Pros: Custom-tailored frequency response contasts notes better, meaning, they're easier to play in. Which is why they're often used for playing synths. Also very useful for sniping dirt in samples and fine-tuning mixes.
Cons: Awful stock cable.
AKG K-240 Studio are at least the 4th (really 5th or 6th?) iteration of K-240 design, which started with the K-240 Sextett in the 1970s, themselves a circumaural version of supra K-140. The basic idea behind the "Sextett" design is that the main diaphragm drives six passive radiators, which enhance ambience and spatial imaging. Now, while this is a very good idea for headphones in an era when most headphone amps were powerful enough to drive 1200-ohm and even 2400-ohm headphones, unfortunately modern amps have not been able to keep up and thus the K-240 and K-271 have a reputation of being power hogs. Really modern device (cell phones', pocket players', netbooks'...) headphone outputs are too weak and lame though. They're still efficient enough to be driven fine (thoughly slightly weak) by most Apple players.
Classic K-240 (Sextett, Monitor, DF) are all 600-ohm. The K-240 Studio are the modern 55-ohm version, lower impedance, higher efficiency. While they work with anything, really they have lost some of the smoothness of imaging and stability that 600-ohm offers. Still, they can be driven by pretty much anything nowadays. The only issue is that weaker pocket players and notebook PCs won't be able to drive them to fullness. They work just fine with any professional gear though, which is what they're meant for.
Make no mistake, the K-240 Studio are designed for use by musicians and sound engineers. Which is why they have a frequency response which is not straight by definition: midrange is raised to improve note contrast and show details in recorded takes, mixes and samples. It is not carelessly lifted though, and the K-240 still manage to have a very musical and rather natural sound signature, unlike their sibling the K-271, which has a weird treble/midrange transition and an overall melancholic character. The only advantage the K-271 Studio have over the K-240 is being fully closed; if you're trying to choose between the K-240 and K-271 for listening to music, go for the K-240, they are warmer and more natural.
Sometimes the K-240 are said to have a "sloppy bass", but this might be more an issue with amplification (the K-240 by design are not very efficient, having passive radiators that are driven by the main diaphragm too). The K-240 Studio are not designed as a boombox, but with the right amp they can deliver a lot of low-frequency power and massage ears with just about any kind of music, as long as it has low frequencies.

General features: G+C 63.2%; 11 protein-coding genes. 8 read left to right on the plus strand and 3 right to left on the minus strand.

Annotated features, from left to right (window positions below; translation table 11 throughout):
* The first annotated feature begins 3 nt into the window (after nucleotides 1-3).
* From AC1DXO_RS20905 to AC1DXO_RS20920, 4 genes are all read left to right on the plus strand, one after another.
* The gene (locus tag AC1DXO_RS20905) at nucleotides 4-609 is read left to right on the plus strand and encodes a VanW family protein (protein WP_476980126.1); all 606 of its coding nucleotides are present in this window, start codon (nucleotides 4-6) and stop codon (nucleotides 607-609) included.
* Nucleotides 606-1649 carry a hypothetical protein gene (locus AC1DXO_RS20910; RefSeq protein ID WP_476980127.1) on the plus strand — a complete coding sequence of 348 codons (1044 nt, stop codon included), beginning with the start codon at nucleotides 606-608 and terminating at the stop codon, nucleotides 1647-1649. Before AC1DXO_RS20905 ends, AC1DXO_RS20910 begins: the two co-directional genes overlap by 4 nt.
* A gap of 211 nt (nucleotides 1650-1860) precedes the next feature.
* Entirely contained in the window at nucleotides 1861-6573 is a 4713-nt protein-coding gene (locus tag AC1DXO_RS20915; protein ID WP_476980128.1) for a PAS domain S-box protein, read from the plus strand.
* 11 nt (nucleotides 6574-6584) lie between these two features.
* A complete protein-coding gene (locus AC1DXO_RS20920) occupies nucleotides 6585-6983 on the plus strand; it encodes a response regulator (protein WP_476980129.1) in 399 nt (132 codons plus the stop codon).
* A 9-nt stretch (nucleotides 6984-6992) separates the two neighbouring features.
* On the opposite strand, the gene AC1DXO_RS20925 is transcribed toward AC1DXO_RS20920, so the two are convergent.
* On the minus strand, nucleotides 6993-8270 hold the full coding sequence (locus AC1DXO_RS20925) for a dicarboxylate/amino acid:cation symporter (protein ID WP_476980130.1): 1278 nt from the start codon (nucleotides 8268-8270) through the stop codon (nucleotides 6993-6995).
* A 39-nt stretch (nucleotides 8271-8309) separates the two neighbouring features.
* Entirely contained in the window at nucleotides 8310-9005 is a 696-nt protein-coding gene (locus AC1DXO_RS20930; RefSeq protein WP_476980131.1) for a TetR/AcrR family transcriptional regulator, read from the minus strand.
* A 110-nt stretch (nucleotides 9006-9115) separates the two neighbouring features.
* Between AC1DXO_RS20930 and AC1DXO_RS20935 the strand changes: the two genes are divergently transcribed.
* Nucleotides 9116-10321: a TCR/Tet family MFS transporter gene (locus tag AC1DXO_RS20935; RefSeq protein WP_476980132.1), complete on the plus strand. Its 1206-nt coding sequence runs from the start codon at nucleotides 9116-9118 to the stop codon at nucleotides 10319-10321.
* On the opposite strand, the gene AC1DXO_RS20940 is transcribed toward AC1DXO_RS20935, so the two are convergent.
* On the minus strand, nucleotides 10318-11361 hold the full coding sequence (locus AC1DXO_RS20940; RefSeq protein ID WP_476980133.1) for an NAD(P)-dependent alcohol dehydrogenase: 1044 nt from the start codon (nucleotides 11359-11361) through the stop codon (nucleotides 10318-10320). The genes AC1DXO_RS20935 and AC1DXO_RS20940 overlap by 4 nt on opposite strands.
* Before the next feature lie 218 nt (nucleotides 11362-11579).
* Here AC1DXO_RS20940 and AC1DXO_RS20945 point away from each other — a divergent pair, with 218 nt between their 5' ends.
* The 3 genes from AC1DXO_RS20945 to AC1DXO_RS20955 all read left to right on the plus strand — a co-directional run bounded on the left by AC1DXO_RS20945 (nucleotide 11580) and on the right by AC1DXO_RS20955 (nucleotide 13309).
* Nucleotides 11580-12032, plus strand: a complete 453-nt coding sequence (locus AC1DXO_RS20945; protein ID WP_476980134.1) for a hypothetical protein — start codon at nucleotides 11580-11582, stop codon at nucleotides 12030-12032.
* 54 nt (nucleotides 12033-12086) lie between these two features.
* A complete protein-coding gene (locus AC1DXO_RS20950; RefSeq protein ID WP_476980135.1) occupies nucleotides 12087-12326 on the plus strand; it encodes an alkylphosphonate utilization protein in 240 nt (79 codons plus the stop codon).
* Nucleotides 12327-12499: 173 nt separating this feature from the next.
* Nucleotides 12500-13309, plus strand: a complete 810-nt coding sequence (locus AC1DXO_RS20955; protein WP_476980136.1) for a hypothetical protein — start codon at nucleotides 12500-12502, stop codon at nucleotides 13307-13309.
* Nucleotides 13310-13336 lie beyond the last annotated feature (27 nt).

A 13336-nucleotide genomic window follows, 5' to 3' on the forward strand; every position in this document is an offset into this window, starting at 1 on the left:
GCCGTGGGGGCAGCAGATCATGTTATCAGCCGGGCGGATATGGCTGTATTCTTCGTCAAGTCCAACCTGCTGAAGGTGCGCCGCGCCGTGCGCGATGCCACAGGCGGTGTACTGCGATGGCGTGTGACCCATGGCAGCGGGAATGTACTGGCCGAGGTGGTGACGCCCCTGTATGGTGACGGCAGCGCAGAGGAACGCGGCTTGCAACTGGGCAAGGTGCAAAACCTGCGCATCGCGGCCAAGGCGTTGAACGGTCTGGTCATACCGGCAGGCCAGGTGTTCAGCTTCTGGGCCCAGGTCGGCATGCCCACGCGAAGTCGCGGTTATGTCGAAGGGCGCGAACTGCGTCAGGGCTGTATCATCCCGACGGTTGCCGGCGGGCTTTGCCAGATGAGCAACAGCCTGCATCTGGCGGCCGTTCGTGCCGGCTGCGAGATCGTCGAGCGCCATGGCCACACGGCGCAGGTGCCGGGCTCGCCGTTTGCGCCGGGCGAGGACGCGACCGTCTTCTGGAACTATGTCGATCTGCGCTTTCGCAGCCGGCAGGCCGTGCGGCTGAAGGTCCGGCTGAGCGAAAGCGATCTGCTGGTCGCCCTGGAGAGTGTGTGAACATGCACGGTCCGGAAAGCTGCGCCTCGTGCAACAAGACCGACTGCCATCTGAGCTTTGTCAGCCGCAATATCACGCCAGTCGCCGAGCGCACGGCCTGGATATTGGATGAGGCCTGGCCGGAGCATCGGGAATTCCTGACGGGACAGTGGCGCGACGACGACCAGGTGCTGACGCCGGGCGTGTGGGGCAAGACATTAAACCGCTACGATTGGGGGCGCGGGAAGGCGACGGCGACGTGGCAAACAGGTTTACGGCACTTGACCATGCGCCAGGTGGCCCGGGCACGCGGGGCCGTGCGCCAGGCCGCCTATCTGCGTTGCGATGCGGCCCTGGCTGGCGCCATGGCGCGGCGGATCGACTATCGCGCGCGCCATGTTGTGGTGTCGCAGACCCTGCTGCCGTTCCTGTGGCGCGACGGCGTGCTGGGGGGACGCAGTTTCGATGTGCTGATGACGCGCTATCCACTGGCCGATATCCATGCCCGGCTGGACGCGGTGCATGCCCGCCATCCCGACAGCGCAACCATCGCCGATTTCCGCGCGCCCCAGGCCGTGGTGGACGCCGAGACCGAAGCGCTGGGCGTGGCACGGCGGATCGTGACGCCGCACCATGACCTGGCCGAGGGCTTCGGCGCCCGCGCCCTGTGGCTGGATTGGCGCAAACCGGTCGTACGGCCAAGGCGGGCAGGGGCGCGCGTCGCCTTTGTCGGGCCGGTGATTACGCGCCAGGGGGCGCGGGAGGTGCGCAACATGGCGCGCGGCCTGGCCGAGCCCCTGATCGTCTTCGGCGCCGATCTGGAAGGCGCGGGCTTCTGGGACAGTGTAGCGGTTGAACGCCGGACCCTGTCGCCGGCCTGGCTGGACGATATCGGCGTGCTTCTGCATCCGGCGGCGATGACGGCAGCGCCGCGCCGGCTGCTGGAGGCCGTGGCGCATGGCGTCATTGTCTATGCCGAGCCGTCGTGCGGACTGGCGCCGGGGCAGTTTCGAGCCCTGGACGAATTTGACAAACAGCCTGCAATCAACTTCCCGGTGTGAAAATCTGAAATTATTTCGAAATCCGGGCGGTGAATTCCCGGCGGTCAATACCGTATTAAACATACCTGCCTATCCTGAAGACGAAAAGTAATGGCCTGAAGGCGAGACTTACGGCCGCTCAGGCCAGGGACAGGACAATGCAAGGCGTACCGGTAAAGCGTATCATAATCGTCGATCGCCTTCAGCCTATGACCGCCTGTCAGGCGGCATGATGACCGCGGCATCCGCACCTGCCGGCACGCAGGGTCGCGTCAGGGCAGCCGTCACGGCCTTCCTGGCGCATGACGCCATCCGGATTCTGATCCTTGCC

High frequencies can feel a tad too rolled off, but really this is a design decision as it seems AKG decided to roll some K-240DF properties into the Studio design too, bringing the overall frequency response closer to the DF model, while still keeping some HF response. As a result the K-240 Studio can sound darkish at times, but they're still sparkly and 3D.
Where the K-240 Studio really shine is space definition. As an example, stock-cabled Denon AH-D1000 will play a rock piece with the guitar in the centre, bass right next to it, and drums in the background, the singer floating in mid-air. In K-240 Studio, this same piece plays with the guitar in the centre-sides, bass separated better and tugged to the back, and drums panned all across the soundstage. The soundstage is quite large, and it's defined rather well to any side, even vertically. The K-240 like to separate instruments and pan them properly. This might also be an important quality for any classical music listeners.
The one big flaw of the K-240 Studio is the stock cable. Some say it's made of leftover old scrap copper, and to tell the truth, it sure sounds like that. The stock cable just won't make the K-240 show all they're capable of. Too dirty, too many stuck harmonics, too dark, too slow, bass and high frequencies slightly falling apart in the time domain, and of course, the delicate high frequencies get lost too, simply because the stock cable is not shielded. To make K-240 Studio show what there really is in a record, you need a good headphone amp (or output; a stationary stereo system amp will do, as will a mixer, a good pro sound interface, etc.) and a shielded high-quality cable. Shielded high-purity copper is one option, but they really become accurate with a shielded silver-plated copper cable.
Dynamics are slower than Denon/Foster headphones, but still quite good. K-240 aren't as fast, but they still paint with a good accuracy. They could be a bit sharper in dynamics, but with a silver or silver-plated copper speed/response is improved.
K-240 can be used for mixing, though really they're mostly for "zooming in" on parts of the soundscape and discerning details that are not as clear on speakers. They're very helpful when cleaning up samples and microphone takes. Like a "magnifying glass" for sound. They also work fine for monitoring. Don't let the "semi-open" bit fool you - even a singer in front of an LDC won't let music bleed into the microphone. A producer friend uses the K-240 Studio for singers in front of his C-414. They might bleed something when cranked up way too high (which is difficult), but in practice they're fine for any kind of studio work, though frankly closed headphones are still better for monitoring microphones, as they block more external noise. On the other hand, you can have radio talkers hear each other "live" and their own voice without taking off the headphones, which might be a downside or a plus.
The K-240 are built tough, from a dense plastic that's guaranteed to hold (mine once got bumped by a moving car). The "Studio" name is really appropriate, they're studio gear meant to last.
Overall, highly recommended. This is a must-have for anyone who plays synthesisers, edits sound, composes music, and mixes. Just recable :-)